The creation of a mechanism of independent experts of the United Nations Human Rights Council - which will investigate human rights violations in Nicaragua for one year and, if possible, identify the perpetrators - also opens the possibility of exploring a channel of communication with the regime of Daniel Ortega, in order to establish a minimum agenda on human rights.
The former executive secretary of the Inter-American Commission on Human Rights (IACHR), Paulo Abrāo, values that this mechanism of the Human Rights Council “has teeth”, because is based on “an evaluation” that reflects that the Government of Nicaragua refused to cooperate with the United Nations High Commissioner for Human Rights, Michelle Bachelet, and values that the situation in the country “has aggravated”.
For that reason, Abrāo values that the success of the group of experts that will investigate the situation in Nicaragua will depend largely on them being people who are knowledgeable about what has happened in the country in the last four years, because “one has to consider the progression” of the facts, and therefore the systematization of records and documentation that perhaps have been generated in the Inter-American System or in local organizations.
The creation of this mechanism comes almost four years after the beginning of the massive protests of 2018, at a time when the regime of Daniel Ortega and Rosario Murillo has intensified the persecution against opposition leaders and victims who demand justice without impunity.
“My expectation is that that group, based on the profile of its members, has the conditions to present something new” Abrāo expressed during an interview on the program Esta Semana, broadcast Sunday, April 3, on Facebook and YouTube due to the regime's censorship. “I insist on that mandate, which was not foreseen for the other (previous) mechanisms, in which the UN says that the group should seek relevant dialogues with relevant actors, including decision-makers, including the Government of Nicaragua” he emphasized.
For Abrāo, the search for a channel of communication with the Government is aimed at resolving crucial human rights issues, such as the possibility of opening a humanitarian channel for the return of exiled people, the release of the more than 170 political prisoners, attention and immediate reparations to the families of the victims of the repression since April 2018, “a minimum agenda of attention to human rights,” he commented.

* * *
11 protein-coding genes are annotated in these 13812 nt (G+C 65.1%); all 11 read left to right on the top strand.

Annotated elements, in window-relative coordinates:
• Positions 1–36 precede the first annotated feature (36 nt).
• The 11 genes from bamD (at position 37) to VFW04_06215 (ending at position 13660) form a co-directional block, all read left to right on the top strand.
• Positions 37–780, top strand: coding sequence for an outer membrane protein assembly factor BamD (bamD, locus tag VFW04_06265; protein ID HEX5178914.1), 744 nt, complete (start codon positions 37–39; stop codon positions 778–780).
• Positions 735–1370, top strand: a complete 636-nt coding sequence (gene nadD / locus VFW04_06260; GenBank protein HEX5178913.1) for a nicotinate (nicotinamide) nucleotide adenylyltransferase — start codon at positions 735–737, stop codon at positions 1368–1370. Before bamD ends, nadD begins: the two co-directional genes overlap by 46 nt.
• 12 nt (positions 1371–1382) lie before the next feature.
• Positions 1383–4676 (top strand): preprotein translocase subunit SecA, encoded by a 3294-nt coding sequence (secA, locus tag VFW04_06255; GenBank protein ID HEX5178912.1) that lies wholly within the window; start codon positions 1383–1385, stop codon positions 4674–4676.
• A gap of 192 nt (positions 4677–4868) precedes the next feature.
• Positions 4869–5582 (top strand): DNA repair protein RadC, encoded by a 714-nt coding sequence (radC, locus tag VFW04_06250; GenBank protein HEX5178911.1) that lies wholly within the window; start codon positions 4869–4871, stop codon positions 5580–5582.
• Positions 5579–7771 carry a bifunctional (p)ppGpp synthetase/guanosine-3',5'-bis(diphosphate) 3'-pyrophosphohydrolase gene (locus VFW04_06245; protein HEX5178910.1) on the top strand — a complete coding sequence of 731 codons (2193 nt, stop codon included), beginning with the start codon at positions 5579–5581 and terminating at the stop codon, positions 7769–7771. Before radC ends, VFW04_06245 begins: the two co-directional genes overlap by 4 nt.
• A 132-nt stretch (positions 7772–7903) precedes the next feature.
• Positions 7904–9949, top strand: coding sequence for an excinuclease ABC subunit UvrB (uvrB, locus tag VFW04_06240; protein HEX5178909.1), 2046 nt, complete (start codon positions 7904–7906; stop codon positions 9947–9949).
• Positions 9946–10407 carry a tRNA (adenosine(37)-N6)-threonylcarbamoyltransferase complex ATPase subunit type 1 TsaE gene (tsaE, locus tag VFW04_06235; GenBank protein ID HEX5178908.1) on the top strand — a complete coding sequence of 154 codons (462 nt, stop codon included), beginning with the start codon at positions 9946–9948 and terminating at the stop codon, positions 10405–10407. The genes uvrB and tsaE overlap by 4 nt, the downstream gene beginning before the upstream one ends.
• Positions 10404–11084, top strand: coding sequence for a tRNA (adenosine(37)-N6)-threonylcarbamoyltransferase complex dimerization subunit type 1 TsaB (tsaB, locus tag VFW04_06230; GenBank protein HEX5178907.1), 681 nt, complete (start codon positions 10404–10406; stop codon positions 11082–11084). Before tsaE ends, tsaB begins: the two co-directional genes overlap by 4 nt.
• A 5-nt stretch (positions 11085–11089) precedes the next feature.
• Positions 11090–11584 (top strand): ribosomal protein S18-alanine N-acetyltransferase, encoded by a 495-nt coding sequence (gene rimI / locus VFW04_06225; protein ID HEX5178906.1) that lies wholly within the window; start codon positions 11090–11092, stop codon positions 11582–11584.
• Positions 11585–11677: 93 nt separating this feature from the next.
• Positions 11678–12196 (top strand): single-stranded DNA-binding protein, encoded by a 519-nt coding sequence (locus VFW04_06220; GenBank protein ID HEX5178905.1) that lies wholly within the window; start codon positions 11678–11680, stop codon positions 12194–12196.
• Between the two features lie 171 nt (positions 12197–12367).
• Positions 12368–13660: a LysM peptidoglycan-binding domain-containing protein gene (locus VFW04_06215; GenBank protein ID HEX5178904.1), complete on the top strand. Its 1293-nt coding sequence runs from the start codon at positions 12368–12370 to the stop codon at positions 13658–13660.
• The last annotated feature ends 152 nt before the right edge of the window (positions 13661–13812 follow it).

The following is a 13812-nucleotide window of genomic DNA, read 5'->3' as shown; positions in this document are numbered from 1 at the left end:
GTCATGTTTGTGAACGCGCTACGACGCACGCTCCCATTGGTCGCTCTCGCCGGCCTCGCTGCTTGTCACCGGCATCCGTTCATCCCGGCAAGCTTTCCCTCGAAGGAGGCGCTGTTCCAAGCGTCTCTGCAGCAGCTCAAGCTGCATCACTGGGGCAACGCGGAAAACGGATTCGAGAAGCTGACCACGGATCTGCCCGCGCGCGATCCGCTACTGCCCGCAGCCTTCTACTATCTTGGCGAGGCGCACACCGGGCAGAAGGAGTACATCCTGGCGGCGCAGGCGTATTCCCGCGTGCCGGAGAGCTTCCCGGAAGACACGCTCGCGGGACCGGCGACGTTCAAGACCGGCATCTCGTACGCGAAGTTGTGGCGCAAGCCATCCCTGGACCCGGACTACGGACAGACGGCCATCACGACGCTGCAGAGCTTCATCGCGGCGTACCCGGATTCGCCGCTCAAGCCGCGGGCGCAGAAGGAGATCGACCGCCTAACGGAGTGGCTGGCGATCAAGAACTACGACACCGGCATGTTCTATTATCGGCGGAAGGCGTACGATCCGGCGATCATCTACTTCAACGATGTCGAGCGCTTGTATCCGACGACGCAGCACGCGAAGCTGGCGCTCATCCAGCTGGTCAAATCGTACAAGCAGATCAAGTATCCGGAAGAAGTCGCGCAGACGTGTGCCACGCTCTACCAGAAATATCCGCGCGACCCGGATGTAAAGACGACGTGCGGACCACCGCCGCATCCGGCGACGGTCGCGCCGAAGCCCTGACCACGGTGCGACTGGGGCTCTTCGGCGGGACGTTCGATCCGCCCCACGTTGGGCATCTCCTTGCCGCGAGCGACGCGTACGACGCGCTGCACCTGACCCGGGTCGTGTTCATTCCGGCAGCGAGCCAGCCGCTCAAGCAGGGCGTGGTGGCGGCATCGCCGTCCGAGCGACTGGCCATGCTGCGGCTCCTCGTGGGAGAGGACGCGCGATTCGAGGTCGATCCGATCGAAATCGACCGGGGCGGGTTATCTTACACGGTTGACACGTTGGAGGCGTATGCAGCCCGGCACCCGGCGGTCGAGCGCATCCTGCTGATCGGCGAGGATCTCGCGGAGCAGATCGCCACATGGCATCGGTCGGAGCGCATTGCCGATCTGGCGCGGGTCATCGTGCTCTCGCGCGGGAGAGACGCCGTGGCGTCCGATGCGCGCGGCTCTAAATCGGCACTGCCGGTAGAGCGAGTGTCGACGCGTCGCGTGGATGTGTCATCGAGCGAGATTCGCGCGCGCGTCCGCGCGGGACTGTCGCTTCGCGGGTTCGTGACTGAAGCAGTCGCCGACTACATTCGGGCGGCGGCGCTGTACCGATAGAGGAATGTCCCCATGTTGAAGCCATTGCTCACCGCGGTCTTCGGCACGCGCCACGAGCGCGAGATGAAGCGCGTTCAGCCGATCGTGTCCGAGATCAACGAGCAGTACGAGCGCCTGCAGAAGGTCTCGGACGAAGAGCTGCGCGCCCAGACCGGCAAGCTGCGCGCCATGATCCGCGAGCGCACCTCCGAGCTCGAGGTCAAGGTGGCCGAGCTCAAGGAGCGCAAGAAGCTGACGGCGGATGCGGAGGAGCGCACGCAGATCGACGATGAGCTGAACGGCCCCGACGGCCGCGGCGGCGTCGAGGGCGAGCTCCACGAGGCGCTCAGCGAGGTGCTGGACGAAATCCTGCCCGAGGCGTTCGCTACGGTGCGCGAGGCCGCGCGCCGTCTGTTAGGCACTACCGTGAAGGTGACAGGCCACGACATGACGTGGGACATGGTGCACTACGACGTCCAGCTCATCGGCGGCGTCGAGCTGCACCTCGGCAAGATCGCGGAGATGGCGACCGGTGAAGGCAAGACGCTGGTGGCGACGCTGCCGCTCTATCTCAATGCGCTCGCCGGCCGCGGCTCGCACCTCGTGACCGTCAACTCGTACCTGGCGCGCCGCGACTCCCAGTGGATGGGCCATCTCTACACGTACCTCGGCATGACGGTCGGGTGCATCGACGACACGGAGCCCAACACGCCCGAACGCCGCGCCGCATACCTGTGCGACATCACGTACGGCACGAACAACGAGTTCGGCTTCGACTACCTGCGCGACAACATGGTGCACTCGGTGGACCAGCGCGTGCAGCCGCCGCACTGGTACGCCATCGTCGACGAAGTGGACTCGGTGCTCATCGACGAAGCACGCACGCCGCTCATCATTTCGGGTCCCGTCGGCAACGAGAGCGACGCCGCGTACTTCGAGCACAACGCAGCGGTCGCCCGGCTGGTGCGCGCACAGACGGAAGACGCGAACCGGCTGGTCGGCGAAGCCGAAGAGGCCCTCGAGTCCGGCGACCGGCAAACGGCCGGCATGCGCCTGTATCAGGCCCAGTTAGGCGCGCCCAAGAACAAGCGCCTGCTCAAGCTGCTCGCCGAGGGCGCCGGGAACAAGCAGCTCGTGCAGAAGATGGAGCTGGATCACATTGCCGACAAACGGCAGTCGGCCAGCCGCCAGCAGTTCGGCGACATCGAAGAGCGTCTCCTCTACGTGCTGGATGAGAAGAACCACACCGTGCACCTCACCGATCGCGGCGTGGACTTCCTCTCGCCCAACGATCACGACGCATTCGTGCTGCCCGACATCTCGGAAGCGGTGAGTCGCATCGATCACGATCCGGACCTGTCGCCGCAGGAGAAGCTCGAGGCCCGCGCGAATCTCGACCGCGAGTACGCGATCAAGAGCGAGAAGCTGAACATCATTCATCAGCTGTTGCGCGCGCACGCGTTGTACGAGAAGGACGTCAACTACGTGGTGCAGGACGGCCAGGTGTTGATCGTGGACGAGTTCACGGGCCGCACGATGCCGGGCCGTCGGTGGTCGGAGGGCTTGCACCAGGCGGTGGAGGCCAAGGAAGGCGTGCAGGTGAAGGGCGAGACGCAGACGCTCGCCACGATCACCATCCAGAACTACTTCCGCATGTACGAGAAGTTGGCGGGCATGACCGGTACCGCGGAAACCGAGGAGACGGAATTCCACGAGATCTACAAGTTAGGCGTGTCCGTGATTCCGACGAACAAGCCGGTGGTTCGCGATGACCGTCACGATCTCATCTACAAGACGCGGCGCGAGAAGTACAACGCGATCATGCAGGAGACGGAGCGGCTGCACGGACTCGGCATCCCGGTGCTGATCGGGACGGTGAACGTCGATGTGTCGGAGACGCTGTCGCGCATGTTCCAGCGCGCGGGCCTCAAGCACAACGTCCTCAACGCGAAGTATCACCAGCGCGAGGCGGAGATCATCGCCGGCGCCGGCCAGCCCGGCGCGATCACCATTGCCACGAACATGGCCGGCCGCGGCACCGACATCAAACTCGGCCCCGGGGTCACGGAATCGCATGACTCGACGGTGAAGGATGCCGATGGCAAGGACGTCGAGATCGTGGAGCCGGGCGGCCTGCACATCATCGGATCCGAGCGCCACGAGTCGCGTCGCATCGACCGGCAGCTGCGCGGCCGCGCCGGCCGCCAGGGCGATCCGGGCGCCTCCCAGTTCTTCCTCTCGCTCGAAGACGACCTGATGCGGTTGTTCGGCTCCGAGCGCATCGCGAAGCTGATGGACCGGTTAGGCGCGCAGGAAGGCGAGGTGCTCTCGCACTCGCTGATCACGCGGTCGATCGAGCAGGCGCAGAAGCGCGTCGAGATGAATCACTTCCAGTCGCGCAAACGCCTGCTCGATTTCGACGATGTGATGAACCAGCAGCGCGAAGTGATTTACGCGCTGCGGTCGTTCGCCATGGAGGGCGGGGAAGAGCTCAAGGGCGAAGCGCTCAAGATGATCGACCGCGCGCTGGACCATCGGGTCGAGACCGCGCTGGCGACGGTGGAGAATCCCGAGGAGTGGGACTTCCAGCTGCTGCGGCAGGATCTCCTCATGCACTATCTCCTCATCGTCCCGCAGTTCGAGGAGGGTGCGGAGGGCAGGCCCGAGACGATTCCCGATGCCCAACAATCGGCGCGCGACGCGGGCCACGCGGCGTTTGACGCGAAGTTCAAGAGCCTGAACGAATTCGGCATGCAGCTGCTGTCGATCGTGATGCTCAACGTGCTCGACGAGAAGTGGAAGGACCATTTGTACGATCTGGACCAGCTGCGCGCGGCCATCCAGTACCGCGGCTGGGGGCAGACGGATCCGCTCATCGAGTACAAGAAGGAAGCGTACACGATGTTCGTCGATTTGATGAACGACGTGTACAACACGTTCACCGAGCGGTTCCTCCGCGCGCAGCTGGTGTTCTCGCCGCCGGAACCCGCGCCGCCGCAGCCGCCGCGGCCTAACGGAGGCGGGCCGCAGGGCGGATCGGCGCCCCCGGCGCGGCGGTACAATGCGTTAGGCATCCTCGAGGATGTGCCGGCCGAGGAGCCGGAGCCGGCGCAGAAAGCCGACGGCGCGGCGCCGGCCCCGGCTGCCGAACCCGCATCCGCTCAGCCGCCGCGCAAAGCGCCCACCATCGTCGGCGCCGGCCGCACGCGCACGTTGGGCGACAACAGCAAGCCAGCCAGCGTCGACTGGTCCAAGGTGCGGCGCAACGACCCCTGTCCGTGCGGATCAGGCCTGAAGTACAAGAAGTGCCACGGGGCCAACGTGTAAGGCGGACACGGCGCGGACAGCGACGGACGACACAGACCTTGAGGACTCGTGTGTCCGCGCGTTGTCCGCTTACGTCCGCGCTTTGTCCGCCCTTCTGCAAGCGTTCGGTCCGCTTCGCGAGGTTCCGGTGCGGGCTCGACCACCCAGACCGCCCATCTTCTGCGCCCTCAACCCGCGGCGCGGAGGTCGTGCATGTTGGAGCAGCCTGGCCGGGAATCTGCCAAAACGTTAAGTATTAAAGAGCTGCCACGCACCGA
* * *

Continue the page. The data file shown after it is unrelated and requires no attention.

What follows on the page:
In addition, from the content of the reports that are generated and the collaboration that the Ortega regime has or does not have with that group of experts, “paths could be opened to activate sanctions of the universal system, beyond those sanctions generated by the Inter-American system, especially the political bodies” Abrāo valued.
Continuing the work done
The senior researcher of the Americas division of Human Rights Watch, Juan Pappier, was also consulted for this Sunday's Esta Semana program and warned that it is very possible that Daniel Ortega’s regime is not willing to cooperate with this UN mechanism, as it has not done with other human rights bodies, but noted that this group of experts has a lot of work to do “with or without the cooperation of the Government of Nicaragua”.
The experts “can conduct interviews with tens of thousands of Nicaraguans who have had to leave the country” in exile, have access to criminal files “through the representation of victims or defendants in cases of criminal prosecution and political prisoners,” Pappier said. “They can do their work without needing the cooperation of the Nicaraguan government, I think the only one who loses by not cooperating with this group of experts is the Nicaraguan government,” he added.
According to the Human Rights Council resolution, the experts shall collect, preserve and analyze information and potential evidence; and - where possible - identify those responsible for such violations in order to promote accountability.
They shall also issue recommendations to improve the human rights situation in the country, and provide guidance on access to justice and accountability, in collaboration with the Office of the High Commissioner, the State of Nicaragua, international human rights organizations, relevant UN agencies, and civil society.